Discussion of the Proposal

Winery Location

The best way for a winery to interact with consumers is through a physical winery with a tasting room.  By interacting on a personal level, the consumer is engaged, has a positive social experience, and attains a sense of ownership of the winery and the shared experience.  In a study using wineries that also have urban tasting rooms, it has been shown that such consumers purchase the wines from that winery to a very significantly greater extent than they do at the corresponding urban tasting rooms, despite the proximity of these tasting rooms to the consumers' domiciles, yielding both greater overall purchases and greater purchases per consumer. The wine purchased by a consumer in a tasting room is usually at the full retail price, or close to it. The Lolonis property is located far away from the San Francisco Bay Area, but within range of a day trip.  It offers a winery facility in which to entertain guests and sell wine, on at least an invitational basis.  It is located near other wineries similarly inclined.  From that perspective, it offers the basis for consumers to develop a relationship with GAN EDEN.

Unlike many areas of the USA, California has a robust independent grape-growing industry, and such fruit is easily accessible.  As long as one has a facility available, one can produce wine using purchased fruit, in order to sell as soon as possible.  Other areas of the United States do not necessarily have robust independent grape industries capable of furnishing fruit to independent wineries.  In those areas, the winery must grow its own grapes, the time frame of the first harvest being at least three years down the line.  Other areas of the USA likewise do not typically have existing vacant bonded winery facilities accessible by those wishing to produce wine in quantity.  Thus, one would likely need to purchase land, construct and equip a winery, plant and cultivate a vineyard, and crush the first grapes at least 3 years afterward.  That is, unless one trucked in fruit from independent growers outside of the region, or purchased a fully operational winery and vineyard, likely available only at a considerable premium.  Lolonis Winery offers us the opportunity to enter the industry and develop our brand and marketing almost immediately, and relatively inexpensively.  Surplus cash flow from sales can be used to fund development of our own vineyard and winery facility after the brand has market presence.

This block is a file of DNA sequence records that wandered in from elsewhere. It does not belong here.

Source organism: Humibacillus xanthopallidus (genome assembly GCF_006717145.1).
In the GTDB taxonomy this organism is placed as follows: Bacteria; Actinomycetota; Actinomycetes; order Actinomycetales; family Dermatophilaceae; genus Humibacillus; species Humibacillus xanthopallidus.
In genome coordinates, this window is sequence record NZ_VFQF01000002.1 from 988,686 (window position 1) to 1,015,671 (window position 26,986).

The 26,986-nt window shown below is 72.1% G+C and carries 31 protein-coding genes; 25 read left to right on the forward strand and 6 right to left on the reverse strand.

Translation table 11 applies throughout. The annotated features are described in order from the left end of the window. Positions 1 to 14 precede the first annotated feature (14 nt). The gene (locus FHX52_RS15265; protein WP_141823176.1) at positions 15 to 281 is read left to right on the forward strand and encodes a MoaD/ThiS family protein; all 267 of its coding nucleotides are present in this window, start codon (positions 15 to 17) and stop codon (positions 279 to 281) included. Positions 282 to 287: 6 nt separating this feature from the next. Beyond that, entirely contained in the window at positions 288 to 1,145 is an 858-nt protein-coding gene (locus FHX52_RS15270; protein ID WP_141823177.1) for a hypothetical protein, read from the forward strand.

It should be noted that because of lack of a Jewish community and other kosher wineries in the area, those visiting would largely be nonJewish and represent the general wine market.  Thus, those who would benefit specifically from the location of the winery would help establish the brand in the general marketplace.  One would hope to by that time be producing under our own bond and brand, and have our own signage so that our brand, not Lolonis Winery, would be the visible trademark.